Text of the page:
Today is my first day being a true stay-at-home housewife.  Even though I left my last job in November to move to another state, I am only just beginning to count my days of housewifing today because this is my first day home alone. <Feel free to insert the Macaulay Culkin scream here…you know you want to>  My husband started his new job today, which leaves me in the house with our dogs, what’s left of the moving boxes, and the laundry.

It has been an interesting day – this is the first time since I-can’t-remember-when that I’ve been without a job or school schedule to keep me on task.  Not having an automatic structure in place, I spent the better part of my morning nursing a cup of coffee and browsing the internet.  I started with the essentials, of course (Facebook, Twitter, headlines of msn.com), then moved on to re-formatting my blog, and wrapped up with glancing through Google’s top results for event planners in my new city.  After a look at the clock (the entire morning had escaped me), I tackled some boxes; unfortunately, it was all the little bathroom things that need organizing, so there was a lot of work with little visible progress.  Very frustrating.  Thankfully, I have a very understanding husband, and after I vented my own disappointment of my lack of productivity, he simply said “It’s ok.”  🙂  I love him!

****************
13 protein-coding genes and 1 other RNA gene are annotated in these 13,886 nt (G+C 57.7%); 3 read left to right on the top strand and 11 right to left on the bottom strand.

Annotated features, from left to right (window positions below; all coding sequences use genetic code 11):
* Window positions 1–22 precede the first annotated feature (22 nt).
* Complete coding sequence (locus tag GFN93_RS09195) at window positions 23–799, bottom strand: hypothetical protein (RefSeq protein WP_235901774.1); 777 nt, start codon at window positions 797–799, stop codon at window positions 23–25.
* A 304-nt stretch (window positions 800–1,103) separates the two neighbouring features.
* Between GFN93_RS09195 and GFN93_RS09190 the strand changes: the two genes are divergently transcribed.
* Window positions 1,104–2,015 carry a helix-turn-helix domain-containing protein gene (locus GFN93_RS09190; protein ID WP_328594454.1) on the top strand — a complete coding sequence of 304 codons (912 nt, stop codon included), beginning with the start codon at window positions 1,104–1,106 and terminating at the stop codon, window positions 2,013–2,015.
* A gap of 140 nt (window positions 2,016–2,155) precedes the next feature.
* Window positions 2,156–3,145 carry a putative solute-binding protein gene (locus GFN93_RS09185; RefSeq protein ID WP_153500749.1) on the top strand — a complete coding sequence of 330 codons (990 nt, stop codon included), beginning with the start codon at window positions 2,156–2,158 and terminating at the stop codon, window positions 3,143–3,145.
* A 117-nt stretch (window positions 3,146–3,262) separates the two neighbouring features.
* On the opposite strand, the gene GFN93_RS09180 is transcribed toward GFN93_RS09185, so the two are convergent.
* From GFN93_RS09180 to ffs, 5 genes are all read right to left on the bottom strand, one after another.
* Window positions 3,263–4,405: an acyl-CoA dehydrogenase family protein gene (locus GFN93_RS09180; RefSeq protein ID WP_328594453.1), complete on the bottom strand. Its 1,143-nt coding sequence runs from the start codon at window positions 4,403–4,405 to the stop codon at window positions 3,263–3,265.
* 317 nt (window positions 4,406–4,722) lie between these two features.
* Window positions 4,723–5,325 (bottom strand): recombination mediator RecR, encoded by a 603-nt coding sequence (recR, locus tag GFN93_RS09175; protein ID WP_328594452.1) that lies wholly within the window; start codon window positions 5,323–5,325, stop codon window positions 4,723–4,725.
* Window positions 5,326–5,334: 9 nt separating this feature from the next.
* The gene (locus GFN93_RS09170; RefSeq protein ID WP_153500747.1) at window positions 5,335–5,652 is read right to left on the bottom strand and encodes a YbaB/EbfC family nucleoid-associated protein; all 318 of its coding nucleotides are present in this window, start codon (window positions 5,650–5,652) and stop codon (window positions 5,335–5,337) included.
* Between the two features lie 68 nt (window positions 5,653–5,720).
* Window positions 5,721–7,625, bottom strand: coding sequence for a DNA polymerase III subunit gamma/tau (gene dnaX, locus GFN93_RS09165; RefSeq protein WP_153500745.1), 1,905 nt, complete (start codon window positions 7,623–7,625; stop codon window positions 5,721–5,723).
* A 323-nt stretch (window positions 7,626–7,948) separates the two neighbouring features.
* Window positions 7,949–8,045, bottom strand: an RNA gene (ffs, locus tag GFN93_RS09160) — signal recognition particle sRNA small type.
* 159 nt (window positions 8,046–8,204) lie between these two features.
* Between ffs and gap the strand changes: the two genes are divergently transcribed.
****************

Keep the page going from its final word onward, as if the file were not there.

I think keeping lists will be the biggest help for me.  I used to have a notebook designated for all my to-do items at work.  I think I’ll do the same for all my home projects.  That way, I can take a look at what needs to be done at the beginning of my day and assess my progress in the evening.  I’m a very list-oriented person – I find them very motivating. 🙂  Well, that about sums up my first day of “housewifing.”